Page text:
Corbyn challenges Cameron to annual TV debates

Britain's opposition Labour Party leader Jeremy Corbyn © Peter Nicholls
Labour Party leader Jeremy Corbyn has challenged Conservative Prime Minister David Cameron to take part in annual televised debates, events usually reserved for election time. The call has won the backing of political rivals.

People are entitled to know more about their political leaders and to have their government held to account by the elected opposition in every way possible,” Corbyn told the Independent newspaper.

It is crucial that the prime minister and government are held to account, both inside and outside Parliament, throughout their period in office – not just at election time,” he added.

The call for TV debates follows research by the University of Leeds which found that debates increase public interest in politics by up to 30 percent.

Corbyn, who has made public engagement a central strand of his politics, said: “Democracy relies on the participation of the people. No political leader should shrink from the chance to engage more fully with the public and to test their arguments in debate.

It is clear that televised debates can engage more people in politics, so we should seize the opportunity to hold them more regularly,” he added.

Conservatives appear split by the challenge, with Downing Street denying it has been put to them and one senior party source telling the Guardian it represented a “desperate attempt by Labour to distract voters from the deep divisions that have left the party in turmoil.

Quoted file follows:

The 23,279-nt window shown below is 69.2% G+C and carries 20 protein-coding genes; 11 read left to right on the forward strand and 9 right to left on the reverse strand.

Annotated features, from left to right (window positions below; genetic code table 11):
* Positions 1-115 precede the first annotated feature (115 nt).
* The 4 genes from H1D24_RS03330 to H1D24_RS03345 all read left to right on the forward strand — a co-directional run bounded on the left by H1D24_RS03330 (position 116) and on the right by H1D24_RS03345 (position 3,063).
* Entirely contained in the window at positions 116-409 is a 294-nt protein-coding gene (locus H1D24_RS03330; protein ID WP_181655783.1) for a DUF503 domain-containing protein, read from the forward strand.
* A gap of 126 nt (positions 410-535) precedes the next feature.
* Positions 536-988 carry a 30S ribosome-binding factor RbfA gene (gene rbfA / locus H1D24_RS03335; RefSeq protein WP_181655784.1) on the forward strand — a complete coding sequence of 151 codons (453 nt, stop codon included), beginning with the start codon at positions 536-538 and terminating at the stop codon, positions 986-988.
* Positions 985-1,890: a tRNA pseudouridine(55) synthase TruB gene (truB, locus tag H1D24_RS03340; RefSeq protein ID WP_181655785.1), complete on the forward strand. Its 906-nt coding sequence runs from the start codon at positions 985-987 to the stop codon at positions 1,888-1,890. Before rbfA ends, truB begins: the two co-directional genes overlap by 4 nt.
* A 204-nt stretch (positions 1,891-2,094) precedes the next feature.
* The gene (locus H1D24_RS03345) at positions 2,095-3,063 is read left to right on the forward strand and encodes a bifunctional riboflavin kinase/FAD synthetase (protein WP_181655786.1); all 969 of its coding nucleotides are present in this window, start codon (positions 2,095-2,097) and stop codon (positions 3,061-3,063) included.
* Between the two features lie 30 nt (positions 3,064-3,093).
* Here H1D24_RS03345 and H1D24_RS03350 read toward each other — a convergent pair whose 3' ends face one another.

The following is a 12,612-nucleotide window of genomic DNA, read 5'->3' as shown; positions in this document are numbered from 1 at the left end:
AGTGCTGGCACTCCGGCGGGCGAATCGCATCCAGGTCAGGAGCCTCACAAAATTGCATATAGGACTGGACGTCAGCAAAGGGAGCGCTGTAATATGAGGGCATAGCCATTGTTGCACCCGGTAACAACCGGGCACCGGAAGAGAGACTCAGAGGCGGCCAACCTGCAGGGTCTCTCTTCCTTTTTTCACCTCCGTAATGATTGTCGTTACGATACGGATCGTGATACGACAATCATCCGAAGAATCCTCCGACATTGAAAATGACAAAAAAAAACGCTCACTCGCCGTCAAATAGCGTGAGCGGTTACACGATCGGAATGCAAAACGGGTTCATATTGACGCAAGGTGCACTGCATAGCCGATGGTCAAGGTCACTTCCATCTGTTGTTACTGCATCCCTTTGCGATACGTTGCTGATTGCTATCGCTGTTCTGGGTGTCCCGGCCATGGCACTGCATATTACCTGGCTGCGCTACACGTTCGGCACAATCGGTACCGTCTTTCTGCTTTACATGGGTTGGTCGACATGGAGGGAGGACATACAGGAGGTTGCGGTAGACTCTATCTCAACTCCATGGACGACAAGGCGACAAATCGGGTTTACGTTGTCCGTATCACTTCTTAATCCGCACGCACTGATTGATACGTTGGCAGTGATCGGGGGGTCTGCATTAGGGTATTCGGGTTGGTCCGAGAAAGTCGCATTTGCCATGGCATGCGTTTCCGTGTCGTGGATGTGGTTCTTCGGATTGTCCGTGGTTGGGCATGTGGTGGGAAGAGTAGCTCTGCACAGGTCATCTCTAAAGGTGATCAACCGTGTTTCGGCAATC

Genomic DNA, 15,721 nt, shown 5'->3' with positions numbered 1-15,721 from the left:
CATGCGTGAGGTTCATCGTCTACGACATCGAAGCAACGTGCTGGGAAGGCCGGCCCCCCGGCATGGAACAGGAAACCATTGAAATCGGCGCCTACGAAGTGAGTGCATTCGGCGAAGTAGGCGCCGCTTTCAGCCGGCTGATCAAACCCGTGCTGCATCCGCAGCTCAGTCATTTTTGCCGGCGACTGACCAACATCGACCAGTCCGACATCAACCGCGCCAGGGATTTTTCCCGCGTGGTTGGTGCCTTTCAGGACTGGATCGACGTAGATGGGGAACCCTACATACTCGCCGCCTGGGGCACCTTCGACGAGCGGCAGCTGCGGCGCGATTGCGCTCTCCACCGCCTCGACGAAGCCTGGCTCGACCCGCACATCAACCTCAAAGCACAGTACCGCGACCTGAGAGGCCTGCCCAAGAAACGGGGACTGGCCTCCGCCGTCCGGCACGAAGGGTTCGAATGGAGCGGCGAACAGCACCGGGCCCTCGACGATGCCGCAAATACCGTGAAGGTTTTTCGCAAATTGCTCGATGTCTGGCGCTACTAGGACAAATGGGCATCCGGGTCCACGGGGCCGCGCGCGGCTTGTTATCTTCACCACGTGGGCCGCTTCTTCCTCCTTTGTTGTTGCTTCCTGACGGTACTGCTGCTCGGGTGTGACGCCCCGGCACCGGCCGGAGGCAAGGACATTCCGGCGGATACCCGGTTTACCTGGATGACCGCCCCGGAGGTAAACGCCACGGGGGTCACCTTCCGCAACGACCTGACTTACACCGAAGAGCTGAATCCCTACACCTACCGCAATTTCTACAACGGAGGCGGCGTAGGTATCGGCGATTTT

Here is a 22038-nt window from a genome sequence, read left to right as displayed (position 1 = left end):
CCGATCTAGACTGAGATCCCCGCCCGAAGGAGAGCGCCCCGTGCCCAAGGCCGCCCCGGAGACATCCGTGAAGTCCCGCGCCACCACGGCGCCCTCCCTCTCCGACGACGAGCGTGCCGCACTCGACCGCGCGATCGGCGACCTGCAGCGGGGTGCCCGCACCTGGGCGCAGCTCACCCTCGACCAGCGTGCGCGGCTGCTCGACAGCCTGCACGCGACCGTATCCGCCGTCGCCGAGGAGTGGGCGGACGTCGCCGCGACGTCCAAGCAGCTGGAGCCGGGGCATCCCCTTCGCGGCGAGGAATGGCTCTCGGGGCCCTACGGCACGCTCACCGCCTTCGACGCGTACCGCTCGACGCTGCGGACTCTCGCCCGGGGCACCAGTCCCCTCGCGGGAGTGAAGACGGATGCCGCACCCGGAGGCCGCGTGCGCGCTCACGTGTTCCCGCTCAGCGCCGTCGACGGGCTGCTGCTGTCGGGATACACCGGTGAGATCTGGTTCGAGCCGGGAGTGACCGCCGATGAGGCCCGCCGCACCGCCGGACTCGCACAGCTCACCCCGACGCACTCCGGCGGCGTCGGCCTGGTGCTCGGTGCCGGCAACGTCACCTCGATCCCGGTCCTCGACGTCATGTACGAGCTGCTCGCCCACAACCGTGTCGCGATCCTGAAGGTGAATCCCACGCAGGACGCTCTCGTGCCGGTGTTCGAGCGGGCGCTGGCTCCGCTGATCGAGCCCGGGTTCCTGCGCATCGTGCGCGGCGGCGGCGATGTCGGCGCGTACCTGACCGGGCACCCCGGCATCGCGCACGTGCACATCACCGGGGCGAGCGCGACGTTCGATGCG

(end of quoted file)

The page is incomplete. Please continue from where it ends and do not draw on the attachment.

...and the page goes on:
Both the Scottish National Party (SNP) and the Liberal Democrats, however, have said they would take part in TV debates.

The format, which is more commonly used in the United States, was employed in Britain ahead of the 2010 general election.

It was reintroduced for the 2015 election with the inclusion of smaller parties like the Welsh nationalist Plaid Cymru and Nigel Farage’s UK Independence Party (UKIP).

SNP leader Nicola Sturgeon’s performances in 2015 proved highly popular. A spokeswoman for the party told the Guardian the clashes “brought the election campaign alive and were far, far better for having a full range of participants – unlike in 2010 – which properly reflected the diverse range of political choices.